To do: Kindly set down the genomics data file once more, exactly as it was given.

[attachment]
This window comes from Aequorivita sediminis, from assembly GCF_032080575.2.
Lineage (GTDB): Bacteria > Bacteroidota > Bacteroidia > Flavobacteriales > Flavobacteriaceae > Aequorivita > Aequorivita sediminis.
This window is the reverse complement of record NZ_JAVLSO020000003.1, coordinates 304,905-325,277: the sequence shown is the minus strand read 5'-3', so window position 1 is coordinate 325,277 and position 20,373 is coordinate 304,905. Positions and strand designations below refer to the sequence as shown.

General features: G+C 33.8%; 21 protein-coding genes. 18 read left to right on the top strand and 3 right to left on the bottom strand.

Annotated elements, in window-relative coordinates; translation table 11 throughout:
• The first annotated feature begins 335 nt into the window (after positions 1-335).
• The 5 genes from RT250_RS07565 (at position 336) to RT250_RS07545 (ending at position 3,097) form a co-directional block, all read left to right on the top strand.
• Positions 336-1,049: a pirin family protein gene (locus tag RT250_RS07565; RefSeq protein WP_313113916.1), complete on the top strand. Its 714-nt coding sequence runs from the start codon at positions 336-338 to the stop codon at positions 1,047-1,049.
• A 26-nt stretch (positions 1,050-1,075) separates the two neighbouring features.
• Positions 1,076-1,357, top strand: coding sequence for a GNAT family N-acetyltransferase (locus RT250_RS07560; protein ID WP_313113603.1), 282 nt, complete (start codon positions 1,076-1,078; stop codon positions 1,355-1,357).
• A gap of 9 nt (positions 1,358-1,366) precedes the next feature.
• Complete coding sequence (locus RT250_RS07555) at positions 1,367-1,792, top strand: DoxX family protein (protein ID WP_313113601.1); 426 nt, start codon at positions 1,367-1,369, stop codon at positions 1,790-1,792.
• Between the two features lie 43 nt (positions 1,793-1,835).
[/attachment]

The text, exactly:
This window comes from Aequorivita sediminis, from assembly GCF_032080575.2.
Lineage (GTDB): Bacteria > Bacteroidota > Bacteroidia > Flavobacteriales > Flavobacteriaceae > Aequorivita > Aequorivita sediminis.
This window is the reverse complement of record NZ_JAVLSO020000003.1, coordinates 304,905-325,277: the sequence shown is the minus strand read 5'-3', so window position 1 is coordinate 325,277 and position 20,373 is coordinate 304,905. Positions and strand designations below refer to the sequence as shown.

General features: G+C 33.8%; 21 protein-coding genes. 18 read left to right on the top strand and 3 right to left on the bottom strand.

Annotated elements, in window-relative coordinates; translation table 11 throughout:
• The first annotated feature begins 335 nt into the window (after positions 1-335).
• The 5 genes from RT250_RS07565 (at position 336) to RT250_RS07545 (ending at position 3,097) form a co-directional block, all read left to right on the top strand.
• Positions 336-1,049: a pirin family protein gene (locus tag RT250_RS07565; RefSeq protein WP_313113916.1), complete on the top strand. Its 714-nt coding sequence runs from the start codon at positions 336-338 to the stop codon at positions 1,047-1,049.
• A 26-nt stretch (positions 1,050-1,075) separates the two neighbouring features.
• Positions 1,076-1,357, top strand: coding sequence for a GNAT family N-acetyltransferase (locus RT250_RS07560; protein ID WP_313113603.1), 282 nt, complete (start codon positions 1,076-1,078; stop codon positions 1,355-1,357).
• A gap of 9 nt (positions 1,358-1,366) precedes the next feature.
• Complete coding sequence (locus RT250_RS07555) at positions 1,367-1,792, top strand: DoxX family protein (protein ID WP_313113601.1); 426 nt, start codon at positions 1,367-1,369, stop codon at positions 1,790-1,792.
• Between the two features lie 43 nt (positions 1,793-1,835).